Advertisement Advertisement
Advertisement Advertisement

DONG Energy inaugurate Studstrup CHP coal to pellets conversion

Danish energy utility DONG Energy has begun to use wood pellets instead of coal at its Studstrup combined heat and power (CHP) plant in Aarhus, Denmark.

Unit 3 at the Studstrup power station has been converted from coal to wood pellets (photo courtesy DONG Energy).

Located in Denmark’s second largest city Aarhus, DONG Energy’s Studstrup combined heat and power (CHP) plant is one of the largest in the country. Lars Christian Lilleholt, the Danish Minister for Energy, Utilities and Climate, officially inaugurated the plant marking the completion of the conversion project.

Previously fired with coal, DONG Energy originally announced in May 2012 that it was to convert unit 3 at the plant to run on wood pellets. Twelve months later, in May 2013, it announced that the project was postponed until the “legal framework covering the fee for reliability of supply on biomass” was in place.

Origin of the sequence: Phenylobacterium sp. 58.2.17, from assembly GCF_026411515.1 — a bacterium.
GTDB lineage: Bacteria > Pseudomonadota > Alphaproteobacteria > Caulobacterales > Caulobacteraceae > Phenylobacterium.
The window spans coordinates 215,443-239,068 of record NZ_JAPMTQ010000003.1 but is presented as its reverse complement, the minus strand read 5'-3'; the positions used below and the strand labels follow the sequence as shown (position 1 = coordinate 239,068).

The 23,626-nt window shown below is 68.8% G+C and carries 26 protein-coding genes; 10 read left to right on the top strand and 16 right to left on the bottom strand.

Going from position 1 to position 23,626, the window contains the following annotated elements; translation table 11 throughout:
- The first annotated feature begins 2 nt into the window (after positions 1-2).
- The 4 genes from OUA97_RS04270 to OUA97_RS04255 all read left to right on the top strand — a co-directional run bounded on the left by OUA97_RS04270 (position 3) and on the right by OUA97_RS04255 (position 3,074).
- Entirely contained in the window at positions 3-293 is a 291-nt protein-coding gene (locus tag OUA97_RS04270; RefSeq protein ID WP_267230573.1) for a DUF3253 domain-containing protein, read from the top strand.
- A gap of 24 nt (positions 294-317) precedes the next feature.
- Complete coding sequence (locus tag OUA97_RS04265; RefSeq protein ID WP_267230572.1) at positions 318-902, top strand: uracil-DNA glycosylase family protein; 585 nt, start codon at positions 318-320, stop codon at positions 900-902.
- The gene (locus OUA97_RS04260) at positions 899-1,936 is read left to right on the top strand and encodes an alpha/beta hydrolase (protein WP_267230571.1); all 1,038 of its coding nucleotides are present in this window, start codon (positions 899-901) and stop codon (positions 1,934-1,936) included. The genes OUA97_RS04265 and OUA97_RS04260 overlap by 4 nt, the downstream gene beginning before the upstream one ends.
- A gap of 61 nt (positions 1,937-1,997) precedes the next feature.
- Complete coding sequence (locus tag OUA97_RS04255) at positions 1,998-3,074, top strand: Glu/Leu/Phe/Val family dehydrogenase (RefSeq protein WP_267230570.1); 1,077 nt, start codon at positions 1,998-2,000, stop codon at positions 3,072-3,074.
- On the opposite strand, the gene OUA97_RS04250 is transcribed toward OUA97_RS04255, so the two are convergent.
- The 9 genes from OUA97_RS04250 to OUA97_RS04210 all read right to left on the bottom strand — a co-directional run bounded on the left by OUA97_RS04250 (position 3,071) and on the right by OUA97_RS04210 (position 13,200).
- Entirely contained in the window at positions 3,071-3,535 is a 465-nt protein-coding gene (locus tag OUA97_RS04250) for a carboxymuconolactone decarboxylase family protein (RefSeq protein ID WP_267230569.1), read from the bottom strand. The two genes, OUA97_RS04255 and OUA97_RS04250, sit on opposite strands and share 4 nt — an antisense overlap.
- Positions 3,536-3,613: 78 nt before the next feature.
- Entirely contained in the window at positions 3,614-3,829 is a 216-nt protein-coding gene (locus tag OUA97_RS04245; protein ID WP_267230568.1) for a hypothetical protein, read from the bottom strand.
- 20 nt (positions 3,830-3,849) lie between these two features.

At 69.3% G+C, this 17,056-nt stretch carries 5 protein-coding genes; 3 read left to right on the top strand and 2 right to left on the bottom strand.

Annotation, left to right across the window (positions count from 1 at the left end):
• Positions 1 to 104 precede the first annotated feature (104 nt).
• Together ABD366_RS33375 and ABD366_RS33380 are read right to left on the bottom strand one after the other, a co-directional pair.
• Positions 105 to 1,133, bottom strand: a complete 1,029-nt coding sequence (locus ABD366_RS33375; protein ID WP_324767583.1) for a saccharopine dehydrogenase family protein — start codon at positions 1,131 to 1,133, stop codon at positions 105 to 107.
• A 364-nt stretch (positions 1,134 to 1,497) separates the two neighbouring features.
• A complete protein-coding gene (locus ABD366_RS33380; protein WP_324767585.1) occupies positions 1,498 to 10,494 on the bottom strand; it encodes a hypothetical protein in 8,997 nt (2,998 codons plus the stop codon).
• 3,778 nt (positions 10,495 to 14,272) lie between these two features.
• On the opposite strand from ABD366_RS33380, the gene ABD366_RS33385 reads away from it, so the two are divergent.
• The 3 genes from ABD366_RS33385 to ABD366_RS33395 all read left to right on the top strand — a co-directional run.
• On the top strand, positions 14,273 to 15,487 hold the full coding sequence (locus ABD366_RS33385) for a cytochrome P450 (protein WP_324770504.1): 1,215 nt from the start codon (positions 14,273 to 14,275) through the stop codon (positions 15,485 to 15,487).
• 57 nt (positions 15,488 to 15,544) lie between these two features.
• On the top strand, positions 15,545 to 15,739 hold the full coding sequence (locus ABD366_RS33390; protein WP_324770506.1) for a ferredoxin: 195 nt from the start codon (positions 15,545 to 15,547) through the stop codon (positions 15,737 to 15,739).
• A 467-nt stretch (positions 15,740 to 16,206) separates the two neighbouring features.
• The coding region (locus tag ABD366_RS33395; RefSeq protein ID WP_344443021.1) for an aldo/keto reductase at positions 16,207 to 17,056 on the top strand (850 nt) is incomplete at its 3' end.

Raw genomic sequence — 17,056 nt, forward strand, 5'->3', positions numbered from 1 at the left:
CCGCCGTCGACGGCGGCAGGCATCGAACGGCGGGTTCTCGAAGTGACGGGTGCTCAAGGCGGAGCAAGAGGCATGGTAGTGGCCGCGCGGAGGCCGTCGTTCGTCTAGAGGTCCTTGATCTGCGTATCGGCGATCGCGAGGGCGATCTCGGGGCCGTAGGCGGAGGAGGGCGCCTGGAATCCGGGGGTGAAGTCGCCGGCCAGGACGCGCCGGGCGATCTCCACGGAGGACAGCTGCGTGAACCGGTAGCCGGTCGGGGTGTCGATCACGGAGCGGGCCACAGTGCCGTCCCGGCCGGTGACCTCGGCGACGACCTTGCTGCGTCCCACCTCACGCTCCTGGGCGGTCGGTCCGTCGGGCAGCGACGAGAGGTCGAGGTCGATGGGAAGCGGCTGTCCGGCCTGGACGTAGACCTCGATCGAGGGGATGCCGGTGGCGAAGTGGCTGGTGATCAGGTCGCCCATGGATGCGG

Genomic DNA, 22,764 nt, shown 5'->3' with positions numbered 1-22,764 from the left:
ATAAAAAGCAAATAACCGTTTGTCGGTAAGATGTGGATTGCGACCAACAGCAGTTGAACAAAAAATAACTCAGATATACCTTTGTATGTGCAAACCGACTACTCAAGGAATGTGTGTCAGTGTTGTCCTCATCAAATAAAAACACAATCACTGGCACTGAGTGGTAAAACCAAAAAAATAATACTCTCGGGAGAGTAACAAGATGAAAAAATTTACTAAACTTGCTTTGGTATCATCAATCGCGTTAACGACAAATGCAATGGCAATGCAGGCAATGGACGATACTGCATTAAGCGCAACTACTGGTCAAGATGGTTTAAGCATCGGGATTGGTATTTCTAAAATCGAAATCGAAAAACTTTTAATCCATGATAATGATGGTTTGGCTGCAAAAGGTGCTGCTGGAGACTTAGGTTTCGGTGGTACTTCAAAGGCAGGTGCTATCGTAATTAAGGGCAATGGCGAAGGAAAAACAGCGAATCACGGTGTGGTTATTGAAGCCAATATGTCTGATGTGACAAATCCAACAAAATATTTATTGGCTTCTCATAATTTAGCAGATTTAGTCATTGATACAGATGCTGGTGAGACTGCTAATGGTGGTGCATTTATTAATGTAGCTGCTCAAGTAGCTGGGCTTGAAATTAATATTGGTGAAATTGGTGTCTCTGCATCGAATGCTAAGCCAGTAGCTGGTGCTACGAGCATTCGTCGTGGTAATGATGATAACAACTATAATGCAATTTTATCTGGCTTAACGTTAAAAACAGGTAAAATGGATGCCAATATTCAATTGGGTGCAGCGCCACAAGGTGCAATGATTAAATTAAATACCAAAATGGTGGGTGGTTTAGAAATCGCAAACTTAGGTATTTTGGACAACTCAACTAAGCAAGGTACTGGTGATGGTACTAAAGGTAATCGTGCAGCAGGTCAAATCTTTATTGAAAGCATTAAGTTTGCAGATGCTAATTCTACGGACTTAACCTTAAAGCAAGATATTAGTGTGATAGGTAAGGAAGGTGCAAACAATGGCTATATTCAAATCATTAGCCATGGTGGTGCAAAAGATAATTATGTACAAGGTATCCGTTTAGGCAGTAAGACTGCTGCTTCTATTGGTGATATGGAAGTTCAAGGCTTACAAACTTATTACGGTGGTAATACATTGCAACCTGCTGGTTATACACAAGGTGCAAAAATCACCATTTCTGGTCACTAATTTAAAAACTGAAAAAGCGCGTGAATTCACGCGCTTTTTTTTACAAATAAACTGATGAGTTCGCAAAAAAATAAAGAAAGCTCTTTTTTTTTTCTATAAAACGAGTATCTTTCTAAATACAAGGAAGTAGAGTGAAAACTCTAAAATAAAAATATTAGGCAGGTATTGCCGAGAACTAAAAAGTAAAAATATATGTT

– I’m delighted that we can now open the new, green Studstrup Power Station, which will be able to supply green district heating to Aarhus and green electricity to the Danish grid. That means a significant contribution to the green revolution, and we’re well on the way to establishing an energy system that is green, independent and economically sustainable, said Thomas Dalsgaard, Executive Vice President, DONG Energy.

Apart from the now completed switch from coal to wood pellets, the Department of Waste and District Heating in Aarhus also built two electric boilers at Studstrup. Commissioned 18 months ago the boilers use electricity to provide district heating when the Danish wind turbines are running at full capacity and the electricity prices are low.

– Studstrup Power Station is an excellent example of how we maximise the use of our resources to the benefit of the climate while ensuring competitive prices for the consumer. We will use both wind power, solar power and biomass and get the various technologies to work together to complement each other in the best way possible, said Dalsgaard.


We're using cookies. Read more